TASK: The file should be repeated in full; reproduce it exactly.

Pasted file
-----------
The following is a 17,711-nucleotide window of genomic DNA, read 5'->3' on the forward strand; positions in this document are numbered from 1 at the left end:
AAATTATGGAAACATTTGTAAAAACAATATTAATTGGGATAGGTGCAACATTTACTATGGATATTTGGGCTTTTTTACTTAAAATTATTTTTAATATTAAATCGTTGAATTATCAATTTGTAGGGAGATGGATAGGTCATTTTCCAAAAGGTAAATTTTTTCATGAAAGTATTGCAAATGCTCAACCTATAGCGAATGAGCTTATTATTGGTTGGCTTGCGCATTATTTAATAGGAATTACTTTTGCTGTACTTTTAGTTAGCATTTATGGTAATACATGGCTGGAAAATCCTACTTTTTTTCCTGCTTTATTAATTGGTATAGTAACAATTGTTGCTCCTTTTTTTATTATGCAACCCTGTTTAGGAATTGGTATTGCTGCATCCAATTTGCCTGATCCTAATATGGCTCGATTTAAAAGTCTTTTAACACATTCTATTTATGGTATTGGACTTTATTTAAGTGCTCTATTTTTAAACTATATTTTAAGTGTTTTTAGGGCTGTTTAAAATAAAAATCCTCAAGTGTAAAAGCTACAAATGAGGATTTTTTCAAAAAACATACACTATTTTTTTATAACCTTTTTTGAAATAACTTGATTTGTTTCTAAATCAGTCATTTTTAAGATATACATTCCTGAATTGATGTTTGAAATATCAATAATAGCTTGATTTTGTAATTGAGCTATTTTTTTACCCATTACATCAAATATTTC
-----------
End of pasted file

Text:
The following is a 17,711-nucleotide window of genomic DNA, read 5'->3' on the forward strand; positions in this document are numbered from 1 at the left end:
AAATTATGGAAACATTTGTAAAAACAATATTAATTGGGATAGGTGCAACATTTACTATGGATATTTGGGCTTTTTTACTTAAAATTATTTTTAATATTAAATCGTTGAATTATCAATTTGTAGGGAGATGGATAGGTCATTTTCCAAAAGGTAAATTTTTTCATGAAAGTATTGCAAATGCTCAACCTATAGCGAATGAGCTTATTATTGGTTGGCTTGCGCATTATTTAATAGGAATTACTTTTGCTGTACTTTTAGTTAGCATTTATGGTAATACATGGCTGGAAAATCCTACTTTTTTTCCTGCTTTATTAATTGGTATAGTAACAATTGTTGCTCCTTTTTTTATTATGCAACCCTGTTTAGGAATTGGTATTGCTGCATCCAATTTGCCTGATCCTAATATGGCTCGATTTAAAAGTCTTTTAACACATTCTATTTATGGTATTGGACTTTATTTAAGTGCTCTATTTTTAAACTATATTTTAAGTGTTTTTAGGGCTGTTTAAAATAAAAATCCTCAAGTGTAAAAGCTACAAATGAGGATTTTTTCAAAAAACATACACTATTTTTTTATAACCTTTTTTGAAATAACTTGATTTGTTTCTAAATCAGTCATTTTTAAGATATACATTCCTGAATTGATGTTTGAAATATCAATAATAGCTTGATTTTGTAATTGAGCTATTTTTTTACCCATTACATCAAATATTTC